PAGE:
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Aug 30, 2010 08:01 AM

Anybody read Anthony Bourdain's book "Medium Raw"?

Im currently reading this book and alot of the things Bourdain says intrigues me and I wanna know if anyone else has thoughts on this book. The way he writes about the audacity people have in cooking where they completely "f*** over" customers is just ridiculous but true. I have realized in my own career that its all about working the people and making your self, your restaurant, your food look like its something that everyone needs to try wether they need to fight for it or not. I think that Anthony Bourdain has a very realistic view on the culinary world and how people will do whatever they can to get somewhere in this world. If you have any opinions please post on this because I wanna know what other people think about the culinary world and what they think about the book.

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  1. Here's a discussion of it from earlier this summer:

    1. I enjoyed the book, although not nearly as much as "kitchen Confidential". I think I would have enjoyed it a lot more if I were involved in the restaurant business, especiall in NY, as he makes a lot of references to chefs and people who I have no idea who they are. But he is a fine writer.

      1. I listened to it on audiobook and it was read by Bourdain himself. I felt like that was a really good way to experience it and I was really interested in a lot of his thoughts and ideas. I especially liked the chapter where he tried to turn his two-year old daughter off of McDonalds. I felt there were an overwhelming amount of refernces to Kitchen Confidential though, and I was pretty sick of hearing about that after a while...

        1 Reply
        1. re: sarahctaillon

          Having been an owner in the biz; A.B and his take on the customer is quite accurate, if not only anecdotal.
          The staff of a functioning, well managed operation can size up the "Big Fish" faster than you can ruin an order of foie gras.; and play to "Mr. Alpha's ego, build the check, and relieve the diner/host dog of many of his/her easy come easy go $$$$$$. That is the way the game is played.

        2. I'm a little late to the party but am reading it now. Anthony just totally cracks me up and I absolutely loved and agreed with his meat chapter. It reminded me of the time a few coworkers chided me for ordering a burger medium rare because of the possibilities of getting sick. Not only did I not get sick but i know my burger was more delicious than theirs.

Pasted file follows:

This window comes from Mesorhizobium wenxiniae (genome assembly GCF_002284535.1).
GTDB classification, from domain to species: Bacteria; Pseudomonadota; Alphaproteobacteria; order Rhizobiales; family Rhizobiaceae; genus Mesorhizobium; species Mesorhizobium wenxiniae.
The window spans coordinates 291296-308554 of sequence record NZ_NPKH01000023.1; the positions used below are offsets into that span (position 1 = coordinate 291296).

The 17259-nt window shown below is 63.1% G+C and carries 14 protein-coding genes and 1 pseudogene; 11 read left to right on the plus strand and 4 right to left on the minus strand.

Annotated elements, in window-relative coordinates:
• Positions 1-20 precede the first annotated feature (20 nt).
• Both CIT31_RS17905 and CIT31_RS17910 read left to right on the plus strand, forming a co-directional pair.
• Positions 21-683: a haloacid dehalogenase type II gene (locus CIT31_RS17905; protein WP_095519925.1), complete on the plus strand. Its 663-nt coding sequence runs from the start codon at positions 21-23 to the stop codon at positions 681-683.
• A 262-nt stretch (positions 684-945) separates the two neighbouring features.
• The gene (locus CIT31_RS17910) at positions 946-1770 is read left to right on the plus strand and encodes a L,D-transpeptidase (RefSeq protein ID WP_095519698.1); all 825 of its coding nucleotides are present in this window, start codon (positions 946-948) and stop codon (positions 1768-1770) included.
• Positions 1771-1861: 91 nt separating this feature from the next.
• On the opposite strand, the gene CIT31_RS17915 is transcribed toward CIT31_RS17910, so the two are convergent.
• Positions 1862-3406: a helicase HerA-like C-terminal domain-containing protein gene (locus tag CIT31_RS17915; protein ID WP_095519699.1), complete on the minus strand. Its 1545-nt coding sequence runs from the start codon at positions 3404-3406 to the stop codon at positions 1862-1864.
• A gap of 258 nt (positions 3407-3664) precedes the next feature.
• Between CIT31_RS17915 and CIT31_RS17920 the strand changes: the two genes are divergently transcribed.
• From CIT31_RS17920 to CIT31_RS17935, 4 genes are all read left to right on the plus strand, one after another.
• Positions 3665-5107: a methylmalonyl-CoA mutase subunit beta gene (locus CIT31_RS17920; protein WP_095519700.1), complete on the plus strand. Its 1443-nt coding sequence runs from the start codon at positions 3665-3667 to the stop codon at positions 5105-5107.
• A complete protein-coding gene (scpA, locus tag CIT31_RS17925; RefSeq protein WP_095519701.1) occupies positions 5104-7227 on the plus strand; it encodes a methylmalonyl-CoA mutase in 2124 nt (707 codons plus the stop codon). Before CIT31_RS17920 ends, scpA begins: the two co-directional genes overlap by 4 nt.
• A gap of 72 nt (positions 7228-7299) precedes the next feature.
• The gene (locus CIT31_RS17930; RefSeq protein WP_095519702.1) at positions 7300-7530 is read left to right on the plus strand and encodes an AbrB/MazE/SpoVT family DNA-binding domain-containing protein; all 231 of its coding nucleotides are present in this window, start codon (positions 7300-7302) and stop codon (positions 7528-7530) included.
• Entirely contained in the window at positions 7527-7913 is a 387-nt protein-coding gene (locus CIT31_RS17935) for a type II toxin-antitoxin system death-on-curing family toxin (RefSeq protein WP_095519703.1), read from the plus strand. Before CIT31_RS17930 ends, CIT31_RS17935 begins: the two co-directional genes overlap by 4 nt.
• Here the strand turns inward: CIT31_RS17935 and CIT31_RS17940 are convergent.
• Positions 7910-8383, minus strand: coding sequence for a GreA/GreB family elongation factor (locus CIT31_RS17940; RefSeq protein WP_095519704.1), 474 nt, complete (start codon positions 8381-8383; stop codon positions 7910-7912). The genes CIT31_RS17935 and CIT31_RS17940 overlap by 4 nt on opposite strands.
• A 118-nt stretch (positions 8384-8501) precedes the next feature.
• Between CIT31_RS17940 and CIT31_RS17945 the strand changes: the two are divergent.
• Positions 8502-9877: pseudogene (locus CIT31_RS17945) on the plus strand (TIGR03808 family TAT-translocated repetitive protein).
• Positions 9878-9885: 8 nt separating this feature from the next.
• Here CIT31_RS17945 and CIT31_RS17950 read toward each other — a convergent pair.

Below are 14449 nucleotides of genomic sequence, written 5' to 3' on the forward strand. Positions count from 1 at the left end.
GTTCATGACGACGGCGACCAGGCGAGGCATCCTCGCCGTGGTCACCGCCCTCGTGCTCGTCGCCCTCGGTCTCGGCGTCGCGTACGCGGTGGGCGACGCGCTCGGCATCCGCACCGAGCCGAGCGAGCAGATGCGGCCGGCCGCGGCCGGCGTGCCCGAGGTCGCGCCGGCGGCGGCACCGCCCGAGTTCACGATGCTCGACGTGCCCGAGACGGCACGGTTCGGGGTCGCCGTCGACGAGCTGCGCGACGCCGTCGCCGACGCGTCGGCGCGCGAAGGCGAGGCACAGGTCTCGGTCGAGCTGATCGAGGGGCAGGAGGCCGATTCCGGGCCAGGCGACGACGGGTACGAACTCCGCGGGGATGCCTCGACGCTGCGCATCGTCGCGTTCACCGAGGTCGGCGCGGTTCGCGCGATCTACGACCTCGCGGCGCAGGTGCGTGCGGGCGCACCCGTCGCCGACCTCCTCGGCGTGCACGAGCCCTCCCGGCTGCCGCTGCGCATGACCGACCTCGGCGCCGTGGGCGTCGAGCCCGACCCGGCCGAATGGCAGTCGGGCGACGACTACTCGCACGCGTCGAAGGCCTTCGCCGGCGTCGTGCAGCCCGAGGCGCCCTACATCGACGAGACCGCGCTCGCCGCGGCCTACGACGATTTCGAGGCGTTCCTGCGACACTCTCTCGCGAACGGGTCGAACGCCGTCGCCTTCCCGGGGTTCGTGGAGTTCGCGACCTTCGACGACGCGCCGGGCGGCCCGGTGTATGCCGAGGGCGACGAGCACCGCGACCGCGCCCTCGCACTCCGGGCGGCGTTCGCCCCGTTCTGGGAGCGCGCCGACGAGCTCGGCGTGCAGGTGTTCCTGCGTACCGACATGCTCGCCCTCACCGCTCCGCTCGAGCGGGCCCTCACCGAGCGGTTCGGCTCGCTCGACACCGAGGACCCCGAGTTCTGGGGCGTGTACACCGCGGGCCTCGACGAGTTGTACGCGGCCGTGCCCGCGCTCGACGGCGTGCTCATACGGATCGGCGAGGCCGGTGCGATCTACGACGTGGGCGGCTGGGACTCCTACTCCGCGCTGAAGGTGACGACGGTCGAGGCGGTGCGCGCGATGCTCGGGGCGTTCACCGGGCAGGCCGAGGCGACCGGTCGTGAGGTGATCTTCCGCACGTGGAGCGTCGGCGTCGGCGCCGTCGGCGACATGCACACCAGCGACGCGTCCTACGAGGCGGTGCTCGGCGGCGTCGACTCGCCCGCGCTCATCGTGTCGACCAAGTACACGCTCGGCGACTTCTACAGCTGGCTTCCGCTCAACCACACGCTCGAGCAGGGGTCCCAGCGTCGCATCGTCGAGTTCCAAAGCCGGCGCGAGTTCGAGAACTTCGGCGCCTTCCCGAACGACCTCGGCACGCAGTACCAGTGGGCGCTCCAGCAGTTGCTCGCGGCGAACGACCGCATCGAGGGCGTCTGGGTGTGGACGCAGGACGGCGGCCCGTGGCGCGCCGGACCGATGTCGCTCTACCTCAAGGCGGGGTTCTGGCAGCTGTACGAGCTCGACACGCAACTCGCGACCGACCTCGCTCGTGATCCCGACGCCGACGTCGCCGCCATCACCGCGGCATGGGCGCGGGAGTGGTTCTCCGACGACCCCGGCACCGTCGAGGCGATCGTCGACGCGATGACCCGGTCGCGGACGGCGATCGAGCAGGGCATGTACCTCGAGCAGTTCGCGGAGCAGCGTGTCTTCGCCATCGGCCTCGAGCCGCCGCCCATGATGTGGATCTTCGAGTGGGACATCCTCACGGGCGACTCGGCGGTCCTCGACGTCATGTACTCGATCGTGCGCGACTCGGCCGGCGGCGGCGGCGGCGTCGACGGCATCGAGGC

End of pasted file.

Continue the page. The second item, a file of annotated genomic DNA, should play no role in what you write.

It's a bit of a departure... and it should be, from Kitchen Confidential. Still every bit as entertaining so far.

          1 Reply
          1. re: Sandwich_Sister

            Own it, read it, loved it - as well as all of his other books. Didn't care much for his fiction, but his nonfiction is well-written, very descriptive, & reeks of realism. Of course I also enjoy 98% of his television shows as well.

          2. Love Bourdain, bought all his previous books - even the out-of-print fiction. But I was saddened by Medium Raw. The guy has it all now and yet he's just angry all the time. Nonetheless, I was glad I read the book. His perspective as an insider is fascinating.

            3 Replies
            1. re: Just Visiting

              I'm not sure that he's angry so much as he's becoming more & more jaded.

              1. re: Breezychow

                I agree and this reminds me of a conversation I had about punk music a while back.

                If a punk band becomes popular they end up making a lot of money and thus don't have a lot less struggles and jaded songs to write about.

                In fact they can't just continue to write the same songs they once did on their first album they must evolve and I think Tony is doing that wonderfully.

                He can't write about the struggles of drug addiction, trying to live off little cash, sex, hookers and blow. He's in his 50's now has a wife and child and a good paying job.

                What he can do is go off and rant about the things that are wrong with his industry ( Food and media) What needs to be fixed, what that money has been able to afford him, etc.